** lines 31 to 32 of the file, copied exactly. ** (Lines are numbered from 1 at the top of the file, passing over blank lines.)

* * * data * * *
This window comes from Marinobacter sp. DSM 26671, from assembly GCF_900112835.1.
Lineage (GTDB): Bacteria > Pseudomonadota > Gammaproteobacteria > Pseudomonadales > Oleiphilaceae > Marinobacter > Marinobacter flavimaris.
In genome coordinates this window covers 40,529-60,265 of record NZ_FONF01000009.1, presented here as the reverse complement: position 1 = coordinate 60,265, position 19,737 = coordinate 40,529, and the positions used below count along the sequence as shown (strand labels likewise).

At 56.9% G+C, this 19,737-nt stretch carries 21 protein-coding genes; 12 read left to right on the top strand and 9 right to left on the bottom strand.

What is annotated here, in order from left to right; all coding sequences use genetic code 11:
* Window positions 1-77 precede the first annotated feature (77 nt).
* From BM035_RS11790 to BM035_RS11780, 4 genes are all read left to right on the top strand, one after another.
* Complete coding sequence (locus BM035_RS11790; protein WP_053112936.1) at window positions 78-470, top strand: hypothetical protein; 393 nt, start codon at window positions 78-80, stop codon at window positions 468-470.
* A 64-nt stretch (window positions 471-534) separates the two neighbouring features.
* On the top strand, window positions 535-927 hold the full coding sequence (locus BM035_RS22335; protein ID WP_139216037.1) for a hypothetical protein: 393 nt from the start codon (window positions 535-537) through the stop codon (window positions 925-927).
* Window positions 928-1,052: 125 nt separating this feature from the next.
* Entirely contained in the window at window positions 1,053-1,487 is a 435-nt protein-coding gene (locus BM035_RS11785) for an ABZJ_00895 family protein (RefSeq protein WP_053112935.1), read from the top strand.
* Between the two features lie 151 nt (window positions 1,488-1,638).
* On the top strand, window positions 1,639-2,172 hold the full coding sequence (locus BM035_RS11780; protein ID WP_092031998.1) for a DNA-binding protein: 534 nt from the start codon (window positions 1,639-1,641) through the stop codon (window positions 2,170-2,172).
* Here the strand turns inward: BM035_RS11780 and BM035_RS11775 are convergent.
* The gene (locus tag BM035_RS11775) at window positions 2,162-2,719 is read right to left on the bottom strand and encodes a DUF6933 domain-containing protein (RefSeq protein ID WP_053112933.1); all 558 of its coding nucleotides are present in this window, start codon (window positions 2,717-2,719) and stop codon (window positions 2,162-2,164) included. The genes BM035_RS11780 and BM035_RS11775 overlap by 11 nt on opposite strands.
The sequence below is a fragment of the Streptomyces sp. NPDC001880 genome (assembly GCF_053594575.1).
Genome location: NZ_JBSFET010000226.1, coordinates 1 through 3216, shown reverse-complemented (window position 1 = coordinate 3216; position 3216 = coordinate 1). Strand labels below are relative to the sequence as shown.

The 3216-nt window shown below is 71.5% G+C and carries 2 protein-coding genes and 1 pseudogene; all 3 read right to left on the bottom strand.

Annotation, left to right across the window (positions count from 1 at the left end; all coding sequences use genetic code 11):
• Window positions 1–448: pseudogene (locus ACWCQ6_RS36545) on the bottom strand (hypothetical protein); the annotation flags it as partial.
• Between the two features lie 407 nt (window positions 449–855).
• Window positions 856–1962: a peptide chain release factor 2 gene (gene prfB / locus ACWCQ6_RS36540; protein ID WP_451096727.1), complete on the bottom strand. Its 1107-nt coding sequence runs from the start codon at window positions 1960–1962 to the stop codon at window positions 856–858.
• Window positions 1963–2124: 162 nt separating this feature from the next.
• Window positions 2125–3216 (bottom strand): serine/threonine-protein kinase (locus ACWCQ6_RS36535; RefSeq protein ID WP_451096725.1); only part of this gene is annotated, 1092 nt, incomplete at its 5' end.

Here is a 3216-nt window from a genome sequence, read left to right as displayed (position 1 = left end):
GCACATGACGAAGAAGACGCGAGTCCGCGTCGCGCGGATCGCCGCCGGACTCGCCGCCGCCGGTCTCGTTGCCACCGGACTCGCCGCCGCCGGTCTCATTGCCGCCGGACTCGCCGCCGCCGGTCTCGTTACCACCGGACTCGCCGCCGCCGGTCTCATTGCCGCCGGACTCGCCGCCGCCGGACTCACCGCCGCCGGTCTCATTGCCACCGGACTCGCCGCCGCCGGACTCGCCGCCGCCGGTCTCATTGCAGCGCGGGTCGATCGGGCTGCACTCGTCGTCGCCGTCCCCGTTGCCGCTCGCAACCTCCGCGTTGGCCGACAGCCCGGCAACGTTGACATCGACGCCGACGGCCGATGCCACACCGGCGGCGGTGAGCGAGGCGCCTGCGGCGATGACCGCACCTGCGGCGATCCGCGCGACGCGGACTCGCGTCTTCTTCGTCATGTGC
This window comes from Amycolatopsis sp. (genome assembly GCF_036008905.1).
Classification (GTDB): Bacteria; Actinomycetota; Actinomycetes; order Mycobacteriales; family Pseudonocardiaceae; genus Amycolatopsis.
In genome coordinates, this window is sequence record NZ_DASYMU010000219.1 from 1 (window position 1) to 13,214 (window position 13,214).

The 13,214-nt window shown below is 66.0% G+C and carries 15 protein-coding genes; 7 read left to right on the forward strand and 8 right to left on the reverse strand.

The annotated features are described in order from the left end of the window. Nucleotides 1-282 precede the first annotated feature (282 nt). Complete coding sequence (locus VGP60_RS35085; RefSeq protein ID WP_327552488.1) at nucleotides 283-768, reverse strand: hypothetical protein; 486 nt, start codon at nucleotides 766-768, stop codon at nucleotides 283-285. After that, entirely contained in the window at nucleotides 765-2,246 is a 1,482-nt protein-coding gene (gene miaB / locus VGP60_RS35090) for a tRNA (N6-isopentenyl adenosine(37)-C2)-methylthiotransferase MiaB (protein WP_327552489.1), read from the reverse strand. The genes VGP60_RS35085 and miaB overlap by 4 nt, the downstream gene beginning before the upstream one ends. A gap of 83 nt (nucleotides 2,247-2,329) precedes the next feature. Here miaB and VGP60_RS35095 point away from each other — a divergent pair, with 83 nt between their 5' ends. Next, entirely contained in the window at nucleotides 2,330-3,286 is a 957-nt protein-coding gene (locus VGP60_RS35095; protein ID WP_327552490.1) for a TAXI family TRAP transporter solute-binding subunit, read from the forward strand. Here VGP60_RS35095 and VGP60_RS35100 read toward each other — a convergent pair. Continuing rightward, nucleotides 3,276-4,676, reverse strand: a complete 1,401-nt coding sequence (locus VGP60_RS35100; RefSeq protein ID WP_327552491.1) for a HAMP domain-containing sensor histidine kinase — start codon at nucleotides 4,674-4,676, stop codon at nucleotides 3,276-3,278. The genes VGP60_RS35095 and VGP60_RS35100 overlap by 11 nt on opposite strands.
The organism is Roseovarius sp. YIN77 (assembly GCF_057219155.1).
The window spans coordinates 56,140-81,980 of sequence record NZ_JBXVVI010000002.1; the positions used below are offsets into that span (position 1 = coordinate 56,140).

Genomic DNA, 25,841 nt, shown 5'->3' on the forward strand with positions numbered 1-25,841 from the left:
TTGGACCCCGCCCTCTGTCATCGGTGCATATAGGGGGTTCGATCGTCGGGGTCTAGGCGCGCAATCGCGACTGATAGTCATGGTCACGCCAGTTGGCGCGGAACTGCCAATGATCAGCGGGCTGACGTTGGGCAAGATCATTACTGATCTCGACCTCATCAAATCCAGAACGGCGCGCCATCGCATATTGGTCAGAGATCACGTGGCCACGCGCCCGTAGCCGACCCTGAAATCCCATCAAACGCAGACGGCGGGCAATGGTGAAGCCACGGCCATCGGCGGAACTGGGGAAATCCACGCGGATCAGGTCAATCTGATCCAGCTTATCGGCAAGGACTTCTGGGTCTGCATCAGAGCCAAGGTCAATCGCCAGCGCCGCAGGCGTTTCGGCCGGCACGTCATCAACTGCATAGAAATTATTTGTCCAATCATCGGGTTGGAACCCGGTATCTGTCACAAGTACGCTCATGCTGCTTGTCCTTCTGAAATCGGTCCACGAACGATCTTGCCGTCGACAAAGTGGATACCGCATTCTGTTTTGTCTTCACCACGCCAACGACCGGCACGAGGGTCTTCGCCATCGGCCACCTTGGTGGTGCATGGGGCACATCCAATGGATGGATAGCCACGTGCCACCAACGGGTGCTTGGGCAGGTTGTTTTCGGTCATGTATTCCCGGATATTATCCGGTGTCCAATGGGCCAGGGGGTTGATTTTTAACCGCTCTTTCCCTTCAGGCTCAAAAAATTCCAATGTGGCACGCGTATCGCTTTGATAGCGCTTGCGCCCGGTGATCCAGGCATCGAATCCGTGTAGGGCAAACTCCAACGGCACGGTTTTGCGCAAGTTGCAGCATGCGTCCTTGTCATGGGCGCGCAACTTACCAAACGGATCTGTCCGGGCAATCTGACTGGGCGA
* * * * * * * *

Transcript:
The 13,214-nt window shown below is 66.0% G+C and carries 15 protein-coding genes; 7 read left to right on the forward strand and 8 right to left on the reverse strand.

The annotated features are described in order from the left end of the window. Nucleotides 1-282 precede the first annotated feature (282 nt). Complete coding sequence (locus VGP60_RS35085; RefSeq protein ID WP_327552488.1) at nucleotides 283-768, reverse strand: hypothetical protein; 486 nt, start codon at nucleotides 766-768, stop codon at nucleotides 283-285. After that, entirely contained in the window at nucleotides 765-2,246 is a 1,482-nt protein-coding gene (gene miaB / locus VGP60_RS35090) for a tRNA (N6-isopentenyl adenosine(37)-C2)-methylthiotransferase MiaB (protein WP_327552489.1), read from the reverse strand. The genes VGP60_RS35085 and miaB overlap by 4 nt, the downstream gene beginning before the upstream one ends. A gap of 83 nt (nucleotides 2,247-2,329) precedes the next feature. Here miaB and VGP60_RS35095 point away from each other — a divergent pair, with 83 nt between their 5' ends. Next, entirely contained in the window at nucleotides 2,330-3,286 is a 957-nt protein-coding gene (locus VGP60_RS35095; protein ID WP_327552490.1) for a TAXI family TRAP transporter solute-binding subunit, read from the forward strand. Here VGP60_RS35095 and VGP60_RS35100 read toward each other — a convergent pair. Continuing rightward, nucleotides 3,276-4,676, reverse strand: a complete 1,401-nt coding sequence (locus VGP60_RS35100; RefSeq protein ID WP_327552491.1) for a HAMP domain-containing sensor histidine kinase — start codon at nucleotides 4,674-4,676, stop codon at nucleotides 3,276-3,278. The genes VGP60_RS35095 and VGP60_RS35100 overlap by 11 nt on opposite strands.